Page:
In the first embodiment, a sensor is mounted on one of the first terminal 161 and the second terminal 162. To configure the printer to support the four-inch medium, a sensor 50 is mounted on the first terminal 161 as illustrated in FIG. 6A. In this case, the sensor 50 mounted on the board 160 is exposed through the first hole 141 and can detect the black mark on the four-inch medium. In the example of FIG. 6A, no sensor is mounted on the second terminal 162, and only one sensor 50 is used. When the sensor 50 is not mounted on the second terminal 162, a connection terminal connected to the wiring of the board 160 is not connected to a connection terminal of the second terminal 162. Therefore, even when the second terminal 162 is exposed through the second hole 142 and contacted by, for example, a metal object, it does not cause a malfunction or failure of the printer.

To configure the printer to support the two-inch medium, the sensor 50 is mounted on the second terminal 162 as illustrated in FIG. 6B. In this case, the connection terminal connected to the wiring of the board 160 is connected via a connection part 150 to the connection terminal of the second terminal 162 to electrically connect the second terminal 162 to the wiring, and the sensor 50 mounted on the board 160 becomes usable. With this configuration, the sensor 50 mounted on the board 160 is exposed through the second hole 142 and can detect the black mark on the two-inch-width recording medium. In the example of FIG. 6B, no sensor is mounted on the first terminal 161.

As described above, in the first embodiment, the first hole 141 and the second hole 142 for exposing the sensor 50 are formed in the guide 140, the first terminal 161 and the second terminal 162 are provided on the board 160, and the sensor 50 is mounted on one of the first terminal 161 and the second terminal 162. Therefore, the sensor 50 can be exposed through one of the first hole 141 and the second hole 142 selected depending on the width of a recording medium used. In other words, a multiple types of printers capable of supporting recording media with different widths can be produced by using the same printer mechanism. Also, because only one sensor 50 is mounted on the board 160, it is possible to produce multiple types of printers with low costs. The guide 140 may be formed of, for example, a resin such as an acrylonitrile butadiene styrene (ABS) resin, a sheet metal such as a stainless steel sheet, or a die-cast metal such as die-cast zinc (Zn).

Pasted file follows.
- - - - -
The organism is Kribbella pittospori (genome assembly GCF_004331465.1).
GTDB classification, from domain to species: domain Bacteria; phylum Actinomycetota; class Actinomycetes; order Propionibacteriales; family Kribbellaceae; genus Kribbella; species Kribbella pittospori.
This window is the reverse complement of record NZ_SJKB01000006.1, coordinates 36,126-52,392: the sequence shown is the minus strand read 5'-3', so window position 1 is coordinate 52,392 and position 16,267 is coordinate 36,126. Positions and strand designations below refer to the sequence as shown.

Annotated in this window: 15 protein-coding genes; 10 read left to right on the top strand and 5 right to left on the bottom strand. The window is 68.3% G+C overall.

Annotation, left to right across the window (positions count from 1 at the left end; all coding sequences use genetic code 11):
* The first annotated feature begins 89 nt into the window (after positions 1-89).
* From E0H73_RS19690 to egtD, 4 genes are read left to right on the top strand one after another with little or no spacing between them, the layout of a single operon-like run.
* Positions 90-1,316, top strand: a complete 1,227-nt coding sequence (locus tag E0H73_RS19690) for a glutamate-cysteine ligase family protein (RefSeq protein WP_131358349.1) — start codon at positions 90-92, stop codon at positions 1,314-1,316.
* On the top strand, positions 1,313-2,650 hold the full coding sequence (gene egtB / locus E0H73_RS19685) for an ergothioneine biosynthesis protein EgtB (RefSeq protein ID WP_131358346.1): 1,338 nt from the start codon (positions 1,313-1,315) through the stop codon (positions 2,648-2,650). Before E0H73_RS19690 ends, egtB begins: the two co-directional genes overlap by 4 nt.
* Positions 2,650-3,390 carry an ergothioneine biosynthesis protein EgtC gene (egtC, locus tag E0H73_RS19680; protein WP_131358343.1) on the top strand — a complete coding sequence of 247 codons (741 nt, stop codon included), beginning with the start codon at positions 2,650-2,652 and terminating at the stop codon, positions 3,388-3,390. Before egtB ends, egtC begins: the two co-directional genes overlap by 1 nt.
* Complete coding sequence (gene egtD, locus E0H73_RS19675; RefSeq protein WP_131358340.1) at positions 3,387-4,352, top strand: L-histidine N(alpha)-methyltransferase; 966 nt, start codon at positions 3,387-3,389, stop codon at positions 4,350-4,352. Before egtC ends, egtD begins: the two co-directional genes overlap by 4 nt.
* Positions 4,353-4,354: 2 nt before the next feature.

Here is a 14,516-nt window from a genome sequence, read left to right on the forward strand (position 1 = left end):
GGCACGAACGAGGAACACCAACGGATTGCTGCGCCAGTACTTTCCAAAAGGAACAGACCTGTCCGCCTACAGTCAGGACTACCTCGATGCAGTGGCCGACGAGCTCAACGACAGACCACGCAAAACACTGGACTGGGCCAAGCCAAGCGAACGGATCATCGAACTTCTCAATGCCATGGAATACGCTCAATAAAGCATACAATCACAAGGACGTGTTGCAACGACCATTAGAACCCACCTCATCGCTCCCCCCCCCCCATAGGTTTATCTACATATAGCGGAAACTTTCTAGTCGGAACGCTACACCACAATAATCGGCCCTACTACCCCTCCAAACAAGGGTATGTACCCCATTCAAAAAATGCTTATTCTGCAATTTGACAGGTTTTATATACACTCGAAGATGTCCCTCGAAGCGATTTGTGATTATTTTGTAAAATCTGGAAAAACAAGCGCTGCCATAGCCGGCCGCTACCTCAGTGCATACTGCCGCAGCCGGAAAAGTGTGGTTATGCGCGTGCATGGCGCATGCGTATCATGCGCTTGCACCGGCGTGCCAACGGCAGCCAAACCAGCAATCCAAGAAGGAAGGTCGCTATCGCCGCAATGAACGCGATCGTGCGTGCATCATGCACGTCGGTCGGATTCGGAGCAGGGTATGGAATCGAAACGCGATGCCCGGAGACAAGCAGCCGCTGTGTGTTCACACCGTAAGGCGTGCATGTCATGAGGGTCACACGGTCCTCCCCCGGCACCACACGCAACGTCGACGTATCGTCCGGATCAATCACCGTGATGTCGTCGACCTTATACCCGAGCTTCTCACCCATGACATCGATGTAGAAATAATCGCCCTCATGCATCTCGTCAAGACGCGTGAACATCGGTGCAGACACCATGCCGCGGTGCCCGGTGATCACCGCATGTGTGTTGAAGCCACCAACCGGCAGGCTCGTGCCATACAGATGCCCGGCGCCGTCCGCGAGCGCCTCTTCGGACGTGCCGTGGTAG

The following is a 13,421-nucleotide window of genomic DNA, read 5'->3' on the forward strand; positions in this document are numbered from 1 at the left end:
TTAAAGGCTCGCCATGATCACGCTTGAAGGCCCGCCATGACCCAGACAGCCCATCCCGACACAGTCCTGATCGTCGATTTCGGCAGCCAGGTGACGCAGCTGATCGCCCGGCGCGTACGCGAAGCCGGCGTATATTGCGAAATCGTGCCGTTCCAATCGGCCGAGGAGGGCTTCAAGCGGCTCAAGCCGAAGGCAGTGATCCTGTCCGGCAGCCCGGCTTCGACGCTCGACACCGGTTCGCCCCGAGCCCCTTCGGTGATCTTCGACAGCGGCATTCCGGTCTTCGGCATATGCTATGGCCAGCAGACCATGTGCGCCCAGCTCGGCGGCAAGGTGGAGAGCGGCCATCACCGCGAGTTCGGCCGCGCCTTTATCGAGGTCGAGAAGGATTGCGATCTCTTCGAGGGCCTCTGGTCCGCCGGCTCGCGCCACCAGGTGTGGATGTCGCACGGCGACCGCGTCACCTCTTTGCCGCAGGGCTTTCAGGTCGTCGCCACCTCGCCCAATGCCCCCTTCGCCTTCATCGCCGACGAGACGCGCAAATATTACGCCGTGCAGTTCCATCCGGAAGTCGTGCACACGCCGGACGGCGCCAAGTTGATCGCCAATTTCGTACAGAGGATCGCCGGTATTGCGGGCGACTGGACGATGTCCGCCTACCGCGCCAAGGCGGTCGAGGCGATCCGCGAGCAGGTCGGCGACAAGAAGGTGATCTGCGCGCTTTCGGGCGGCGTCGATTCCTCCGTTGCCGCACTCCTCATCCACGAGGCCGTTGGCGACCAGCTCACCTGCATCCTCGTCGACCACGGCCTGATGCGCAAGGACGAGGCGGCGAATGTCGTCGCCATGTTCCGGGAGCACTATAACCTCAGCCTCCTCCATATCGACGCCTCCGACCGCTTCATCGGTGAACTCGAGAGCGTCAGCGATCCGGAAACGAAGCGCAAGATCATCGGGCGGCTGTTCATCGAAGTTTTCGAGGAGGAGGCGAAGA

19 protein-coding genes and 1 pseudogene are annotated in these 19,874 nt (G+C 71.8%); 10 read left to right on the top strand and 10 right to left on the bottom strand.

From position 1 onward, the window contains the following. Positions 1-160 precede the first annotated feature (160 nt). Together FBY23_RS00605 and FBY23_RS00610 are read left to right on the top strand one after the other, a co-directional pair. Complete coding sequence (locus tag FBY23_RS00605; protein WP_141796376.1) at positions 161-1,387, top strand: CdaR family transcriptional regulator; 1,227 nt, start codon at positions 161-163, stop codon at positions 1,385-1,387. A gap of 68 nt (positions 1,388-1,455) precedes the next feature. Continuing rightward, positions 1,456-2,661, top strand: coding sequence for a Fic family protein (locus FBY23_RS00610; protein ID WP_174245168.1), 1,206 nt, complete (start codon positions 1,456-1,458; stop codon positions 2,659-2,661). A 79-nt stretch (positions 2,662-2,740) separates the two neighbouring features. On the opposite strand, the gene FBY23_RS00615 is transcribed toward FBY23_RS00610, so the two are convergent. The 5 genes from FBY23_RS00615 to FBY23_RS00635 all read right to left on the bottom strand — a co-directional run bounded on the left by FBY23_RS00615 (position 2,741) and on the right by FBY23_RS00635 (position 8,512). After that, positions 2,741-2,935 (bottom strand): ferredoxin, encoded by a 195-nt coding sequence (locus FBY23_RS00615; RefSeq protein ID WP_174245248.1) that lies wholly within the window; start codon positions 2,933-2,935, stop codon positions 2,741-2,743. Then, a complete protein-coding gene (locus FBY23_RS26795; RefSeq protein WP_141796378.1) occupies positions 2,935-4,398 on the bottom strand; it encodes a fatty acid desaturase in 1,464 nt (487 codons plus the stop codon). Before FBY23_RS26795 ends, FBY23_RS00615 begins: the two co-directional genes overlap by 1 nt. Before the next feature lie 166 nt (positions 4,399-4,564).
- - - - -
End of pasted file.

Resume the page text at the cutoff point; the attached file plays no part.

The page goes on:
In the printer described above, one of the first terminal 161 and the second terminal 162 which the sensor 50 is not mounted is exposed. When, for example, a metal object contacts the exposed terminal, it may cause a malfunction or failure.

For this reason, in the first embodiment, a lid 170 is provided to close the first hole 141 or the second hole 142. When the sensor 50 is mounted on the first terminal 161, the second hole 142 is closed by the lid 170 as illustrated in FIGS. 8A and 8B. The lid 170 prevents the second terminal 162 from being exposed through the second hole 142. FIG. 8A illustrates a state before the second hole 142 is closed by the lid 170, and FIG. 8B illustrates a state where the second hole 142 is closed by the lid 170.

When the sensor 50 is mounted on the second terminal 162 as illustrated in FIG. 6B, the first hole 141 is closed by the lid 170 as illustrated in FIGS. 9A and 9B. The lid 170 prevents the first terminal 161 from being exposed through the first hole 141. FIG. 9A illustrates a state before the first hole 141 is closed by the lid 170, and FIG. 9B illustrates a state where the first hole 141 is closed by the lid 170.

As described above, by closing a hole with the lid 170, a malfunction or failure caused when, for example, a metal object contacts the terminal exposing through the hole can be prevented.

As a variation, the board 160 may be configured to include only one terminal onto which a sensor is mounted. In this case, the above-described effects of the first embodiment can be achieved by changing the position of a sensor according to the width of a recording medium.

Second Embodiment

Next, a second embodiment is described. As illustrated in FIG. 10, a printer of the second embodiment is configured such that a pitch P1 between the centers of the first hole 141 and the second hole 142 is different from a pitch P2 between the centers of a first terminal 161 and a second terminal 162.